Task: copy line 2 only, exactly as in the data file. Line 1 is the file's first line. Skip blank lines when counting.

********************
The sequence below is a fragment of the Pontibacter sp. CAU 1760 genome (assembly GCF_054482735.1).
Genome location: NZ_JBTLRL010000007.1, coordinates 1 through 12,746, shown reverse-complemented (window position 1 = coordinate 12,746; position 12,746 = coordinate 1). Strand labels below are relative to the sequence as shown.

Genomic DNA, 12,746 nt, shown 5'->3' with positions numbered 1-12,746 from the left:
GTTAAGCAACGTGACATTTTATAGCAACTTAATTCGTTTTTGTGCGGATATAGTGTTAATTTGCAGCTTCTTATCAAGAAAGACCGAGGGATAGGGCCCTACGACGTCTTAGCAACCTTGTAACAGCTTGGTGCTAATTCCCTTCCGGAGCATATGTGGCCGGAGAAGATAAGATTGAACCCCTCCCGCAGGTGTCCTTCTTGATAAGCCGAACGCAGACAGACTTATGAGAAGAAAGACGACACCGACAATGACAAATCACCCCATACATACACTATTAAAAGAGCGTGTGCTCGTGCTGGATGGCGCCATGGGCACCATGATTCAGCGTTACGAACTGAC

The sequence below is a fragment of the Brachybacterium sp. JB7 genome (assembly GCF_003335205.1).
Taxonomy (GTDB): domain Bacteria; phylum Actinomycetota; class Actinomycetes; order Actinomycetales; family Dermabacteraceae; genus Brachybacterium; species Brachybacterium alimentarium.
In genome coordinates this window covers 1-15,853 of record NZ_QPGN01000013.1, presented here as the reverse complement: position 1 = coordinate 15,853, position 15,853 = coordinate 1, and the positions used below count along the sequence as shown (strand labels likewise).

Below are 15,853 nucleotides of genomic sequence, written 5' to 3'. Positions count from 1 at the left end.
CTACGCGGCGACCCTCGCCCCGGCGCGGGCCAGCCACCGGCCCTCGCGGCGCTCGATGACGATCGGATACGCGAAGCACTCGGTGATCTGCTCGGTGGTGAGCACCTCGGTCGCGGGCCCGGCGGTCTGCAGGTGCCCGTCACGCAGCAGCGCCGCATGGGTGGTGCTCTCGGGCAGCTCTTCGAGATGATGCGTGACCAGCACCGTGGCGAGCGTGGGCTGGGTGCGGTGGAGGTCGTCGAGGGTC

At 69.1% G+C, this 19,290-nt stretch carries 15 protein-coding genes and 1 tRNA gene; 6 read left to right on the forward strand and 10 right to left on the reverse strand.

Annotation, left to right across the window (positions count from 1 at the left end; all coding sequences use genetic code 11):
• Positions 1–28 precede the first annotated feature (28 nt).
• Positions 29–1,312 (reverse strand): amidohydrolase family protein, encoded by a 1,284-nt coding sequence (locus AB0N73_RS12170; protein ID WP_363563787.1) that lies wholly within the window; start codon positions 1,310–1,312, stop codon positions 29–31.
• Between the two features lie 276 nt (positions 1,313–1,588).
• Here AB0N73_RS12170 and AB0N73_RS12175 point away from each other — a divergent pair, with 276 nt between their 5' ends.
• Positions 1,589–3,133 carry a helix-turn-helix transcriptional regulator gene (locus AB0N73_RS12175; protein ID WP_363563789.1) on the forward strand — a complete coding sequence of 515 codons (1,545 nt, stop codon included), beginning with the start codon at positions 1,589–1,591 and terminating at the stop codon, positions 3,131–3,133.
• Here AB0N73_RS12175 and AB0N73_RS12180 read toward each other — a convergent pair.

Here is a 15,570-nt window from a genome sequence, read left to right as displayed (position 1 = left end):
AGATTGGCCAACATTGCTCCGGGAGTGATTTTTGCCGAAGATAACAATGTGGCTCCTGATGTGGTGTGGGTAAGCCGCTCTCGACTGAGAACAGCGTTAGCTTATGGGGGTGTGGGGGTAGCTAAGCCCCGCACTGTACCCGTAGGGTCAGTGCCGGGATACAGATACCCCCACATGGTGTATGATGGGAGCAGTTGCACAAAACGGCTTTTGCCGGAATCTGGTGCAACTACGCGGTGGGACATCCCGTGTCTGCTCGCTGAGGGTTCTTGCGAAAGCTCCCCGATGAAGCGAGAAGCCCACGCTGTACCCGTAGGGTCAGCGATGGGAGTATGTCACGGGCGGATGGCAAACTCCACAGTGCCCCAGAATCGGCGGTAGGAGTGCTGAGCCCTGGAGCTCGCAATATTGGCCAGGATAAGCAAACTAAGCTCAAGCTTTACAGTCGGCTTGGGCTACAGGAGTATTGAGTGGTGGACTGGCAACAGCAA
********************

Genome location: NZ_JBTLRL010000007.1, coordinates 1 through 12,746, shown reverse-complemented (window position 1 = coordinate 12,746; position 12,746 = coordinate 1). Strand labels below are relative to the sequence as shown.